"Here Comes the King" is a well-known advertising jingle written for Budweiser, whose slogan is "The King of Beers." Budweiser is the flagship brand of the Anheuser-Busch brewery.
Copyrighted in 1971, the music and lyrics are by Steve Karmen, who also wrote six other jingles for Anheuser-Busch. The song is often heard as the theme for the brand's winter-themed TV commercials featuring the Budweiser Clydesdale horses pulling the Budweiser beer wagon.
Another Budweiser jingle, "When You Say Budweiser, You've Said It All," also with music and lyrics by Steve Karmen, was published a year earlier in 1970, and part of its lyric inspired "Here Comes the King."
The underlying instrumental is imitative of a stereotypical Bohemian polka band. Its style resembles the famous Coca-Cola jingle "I'd Like to Teach the World to Sing" in that it begins with a lone voice, joined by another singer, and eventually a choral group (Both songs can be heard on the CD, Tee Vee Toons: The Commercials). Many of the lines are punctuated at the end by a double drumbeat.
The award-winning anthem was a hit from the moment it first aired. Sonny & Cher recorded a song titled, "When You Say Love", written by two country songwriters using the tune of this jingle, and in 1972, it reached number 32 on the Billboard Hot 100 chart and number 2 on the Easy Listening chart. (Karmen successfully sued the songwriters for copyright infringement.) In 1976 and 1977, the Budweiser company was sponsoring Lou Rawls's live shows, and Rawls could be heard at the time singing on television commercials for the company.
A Budweiser commercial featuring the jingle appears in the 1977 film, Close Encounters of the Third Kind on Roy Neary's (Richard Dreyfuss) TV, as he models Devil's Tower in his living room. Subsequently, a couple of Budweiser commercials with both jingles also appeared in the 1985 film Beer, a comedy film that satirizes advertising.
"Here Comes the King" can be heard at the end of the seventh inning during all St. Louis Cardinals home games and at different times during the game (mainly when the team is in a rally). During the period when Anheuser-Busch owned the Cardinals, it was played instead of "Take Me Out to the Ball Game" during the seventh-inning stretch, with Take Me Out to the Ball Game being played in the eighth inning. It is also played at St. Louis Blues home games. Saint Louis University also takes to playing the song during half-time of home basketball games. The SLU pep-band plays the song while the student section sings the lyrics.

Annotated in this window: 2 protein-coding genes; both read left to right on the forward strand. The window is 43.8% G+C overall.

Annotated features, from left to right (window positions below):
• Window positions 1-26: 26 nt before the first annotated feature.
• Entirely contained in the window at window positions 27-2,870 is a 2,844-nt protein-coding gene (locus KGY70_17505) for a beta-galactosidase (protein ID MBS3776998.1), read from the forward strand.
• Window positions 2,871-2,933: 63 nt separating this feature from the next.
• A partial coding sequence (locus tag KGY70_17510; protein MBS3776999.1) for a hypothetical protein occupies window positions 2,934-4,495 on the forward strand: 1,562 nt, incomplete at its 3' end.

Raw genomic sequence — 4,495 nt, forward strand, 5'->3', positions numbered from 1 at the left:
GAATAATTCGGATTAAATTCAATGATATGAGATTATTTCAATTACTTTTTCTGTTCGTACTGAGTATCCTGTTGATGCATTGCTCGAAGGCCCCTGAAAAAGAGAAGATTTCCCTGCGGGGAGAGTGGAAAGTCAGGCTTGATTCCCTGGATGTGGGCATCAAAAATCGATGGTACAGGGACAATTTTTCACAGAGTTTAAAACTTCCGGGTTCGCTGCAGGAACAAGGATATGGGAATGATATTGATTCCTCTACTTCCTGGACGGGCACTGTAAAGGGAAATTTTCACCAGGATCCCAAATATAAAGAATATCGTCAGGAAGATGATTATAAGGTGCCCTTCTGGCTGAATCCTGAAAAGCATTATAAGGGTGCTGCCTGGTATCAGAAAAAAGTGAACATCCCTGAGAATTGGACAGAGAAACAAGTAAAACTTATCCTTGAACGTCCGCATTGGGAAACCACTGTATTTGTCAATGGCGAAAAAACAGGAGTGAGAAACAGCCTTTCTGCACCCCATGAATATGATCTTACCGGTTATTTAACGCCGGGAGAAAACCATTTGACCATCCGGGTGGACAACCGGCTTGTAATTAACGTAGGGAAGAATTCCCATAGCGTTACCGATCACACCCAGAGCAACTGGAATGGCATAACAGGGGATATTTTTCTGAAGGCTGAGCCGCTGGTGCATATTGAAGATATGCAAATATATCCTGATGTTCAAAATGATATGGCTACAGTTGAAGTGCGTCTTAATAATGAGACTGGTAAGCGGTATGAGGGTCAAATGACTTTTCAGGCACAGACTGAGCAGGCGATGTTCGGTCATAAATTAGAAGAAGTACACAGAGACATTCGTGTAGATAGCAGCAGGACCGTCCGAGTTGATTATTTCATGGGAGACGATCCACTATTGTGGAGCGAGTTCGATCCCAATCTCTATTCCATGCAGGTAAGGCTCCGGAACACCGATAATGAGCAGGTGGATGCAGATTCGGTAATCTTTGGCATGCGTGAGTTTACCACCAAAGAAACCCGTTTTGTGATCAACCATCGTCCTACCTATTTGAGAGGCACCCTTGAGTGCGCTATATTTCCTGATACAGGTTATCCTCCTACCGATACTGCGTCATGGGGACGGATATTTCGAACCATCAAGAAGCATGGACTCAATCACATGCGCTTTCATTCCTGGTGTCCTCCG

The tuba section of the Florida State University Marching Chiefs, The Royal Flush, plays "Here Comes the King" while entering any time that they perform as a section.
Georgia Tech bands play "When You Say Bud" regularly at GT sporting and alumni events. The band first played the song in 1970 as a tribute to then-head coach Bud Carson, and the tradition has remained strong. "Bud" is played between the 3rd and 4th quarters at football games, during the second half of Tech basketball games, as well as during volleyball matches, and as part of the 7th inning stretch in baseball games.
The University of Wisconsin–Madison's band also plays the song at sporting events, changing the last line to "When you say WIS-CON-SIN, you've said it all!" The song has been known to sway the upper deck of Camp Randall Stadium because fans dance the polka when the song is played.
Also, the Keith Stein Blue Thunder Marching Band of Boise State University plays the song at various events, usually following the school's fight song. Keith Stein, the owner of the Anheuser-Busch wholesaler in Boise, is a prominent supporter of Boise State University, and the band hall bears his name.
The Arizona State University Sun Devil Marching Band once played this song when they received sponsorship from the local Anheuser-Busch distributor. Since then, the campus and stadium have "gone dry," or stopped serving alcoholic beverages, and the song has fallen out of favor. The alumni band still plays the song in recognition of the past.